Case study: volcanic eruption
Nyiragongo is a steep-sided, active volcano [active volcano: A volcano which erupts regularly.] . It is located in the Democratic Republic of Congo. Nyiragongo and the shield volcano [shield volcano: A volcano with gentle slopes that was made by runny, less explosive lava.] of Nyamuragira, 40 km away, are part of the East African Rift Valley [East African Rift Valley: A large scale fracture in the earth in East Africa.] . This is an area of many faults [fault: A fracture in the Earth's crust.] where the plates are being stretched as they move away from each other.
Cause of the eruption
The eruption happened on 17 January 2002. The volcano has a lava lake in its crater. Fissures [fissure: A crack in the land formed by tectonic activity such as earthquakes.] opened up to the south side of the volcano and three streams of lava from the lake drained through the fissures. The lava reached speeds of 60 km/h. There was little warning as the lava reached the city of Goma. The unrest in the country has made it difficult to monitor the volcano and put emergency responses in place.
Social impacts of the eruption (effects on people)
Homes were destroyed by ash and lava.
45 people died in the first 24 hours.
The lava flow made it difficult to travel around Goma as it filled the roads. Aid agencies were unable to access some areas of Goma.
The lava took a long time to cool and it burnt people as they tried to return to their homes.
Cholera [cholera: A disease spread via unclean water.] spread because of lack of sanitation [sanitation: Measures to help cleanliness and hygiene. ] in areas that people fled to.
Around 50 people were killed when fuel exploded while they were trying to siphon it off at a petrol station.
14 nearby villages were destroyed in the lava flow.
Economic impacts of the eruption (effects on money and jobs)
People returned to Goma hoping to find aid. One month after the eruption, 350,000 people were dependant on aid.
People lost their businesses and jobs.
Aviation fuel stores exploded as the lava flow damaged Goma airport.
Environmental impacts of the eruption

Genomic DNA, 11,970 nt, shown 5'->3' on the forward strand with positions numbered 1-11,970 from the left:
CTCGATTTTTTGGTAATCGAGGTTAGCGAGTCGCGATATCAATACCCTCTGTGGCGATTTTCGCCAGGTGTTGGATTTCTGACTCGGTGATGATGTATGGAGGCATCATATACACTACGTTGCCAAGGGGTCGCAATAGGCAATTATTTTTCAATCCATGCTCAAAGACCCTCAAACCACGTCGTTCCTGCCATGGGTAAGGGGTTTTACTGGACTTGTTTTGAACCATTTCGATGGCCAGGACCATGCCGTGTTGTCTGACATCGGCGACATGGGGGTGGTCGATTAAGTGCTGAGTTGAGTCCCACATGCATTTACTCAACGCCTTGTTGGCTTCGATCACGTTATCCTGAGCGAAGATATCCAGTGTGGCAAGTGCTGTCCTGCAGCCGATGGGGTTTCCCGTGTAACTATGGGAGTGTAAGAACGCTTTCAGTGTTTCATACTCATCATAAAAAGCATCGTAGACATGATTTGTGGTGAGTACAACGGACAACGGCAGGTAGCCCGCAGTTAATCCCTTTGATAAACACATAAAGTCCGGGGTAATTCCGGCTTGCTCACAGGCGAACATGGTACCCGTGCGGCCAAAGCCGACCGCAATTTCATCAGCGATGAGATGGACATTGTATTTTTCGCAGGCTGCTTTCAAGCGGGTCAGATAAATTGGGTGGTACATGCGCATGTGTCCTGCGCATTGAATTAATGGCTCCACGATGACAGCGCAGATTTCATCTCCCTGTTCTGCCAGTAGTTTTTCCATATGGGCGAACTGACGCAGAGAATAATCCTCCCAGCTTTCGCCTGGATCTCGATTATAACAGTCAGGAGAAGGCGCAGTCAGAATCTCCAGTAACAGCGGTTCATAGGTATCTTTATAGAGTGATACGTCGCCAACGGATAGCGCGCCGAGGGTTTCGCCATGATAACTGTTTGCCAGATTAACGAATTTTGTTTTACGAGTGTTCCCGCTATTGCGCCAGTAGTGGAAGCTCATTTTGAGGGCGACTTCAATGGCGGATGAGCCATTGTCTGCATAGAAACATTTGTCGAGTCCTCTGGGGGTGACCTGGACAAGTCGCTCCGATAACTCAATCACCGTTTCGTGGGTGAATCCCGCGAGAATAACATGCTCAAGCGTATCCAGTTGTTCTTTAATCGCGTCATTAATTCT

Lava covered 15 per cent of the city of Goma and destroyed 30 per cent of the city.
If the lava was to reach Lake Kivu, or seismic activity [seismic activity: Earthquakes that happen as a result of tectonic plate movements.] disrupted the lake, then dangerous gases of carbon dioxide and methane could be released from the floor of the lake.
Mount Nyiragongo is 3470m high and is an active stratovolcano in Eastern Democratic Republic of the Congo (an LDC). It is found on the Kivu part of the Albertine rift, the Western branch of the Great African rift valley. It is found 20 km north of the town of Goma and Lake Kivu and just west of the border with the country of Rwanda. Its crater is 2km wide and contains a lava lake.
The volcano has an extensive volcanic history, and has erupted at least 34 times since 1882. The volcano is active because it sits above the point where the African plate is moving apart. It is thought that a hot spot could be responsible for the great volcanic activity found Nyiragongo and nearby Nyamuragira.
The volcano has fluid eruptions of Basaltic lava. Lava flows at Nyiragongo have been known to move at up to 100 km/h because of the extremely low silica content. This is similar to the lava found at Hawaii but has resulted in a different volcanic shape.
The eruption of 2002
Date - January 17, 2002
Months of increased earthquake and steam/gas eruptions (fumaroles). This resulted in a 13 km fissure opening on the south flank of the volcano. Lava exited from 3 points on the fissure and moved in a stream 200 to 1000 m wide and up to 2 m deep through Goma. Warnings had been given and 400,000 people were evacuated from the city.
· Lava covered parts of the runway at Goma International Airport
· Lave also reached lake Kivu
· Scientists were worried about carbon dioxide and methane poisoning from the lake but it did not occur.
· Around 147 people died from suffocation by CO2 or buildings collapsing due to the lava and earthquakes
· Around 15% of Goma comprising 4,500 buildings were destroyed
· 120,000 people homeless.
· 400,000 people evacuated
· 2 of the city's four hospitals, three out of the 11 health centres and 80 out of Goma's 150 pharmacies were buried under two meters of lava.
Earthquakes followed the eruption and the volcano continues to be active.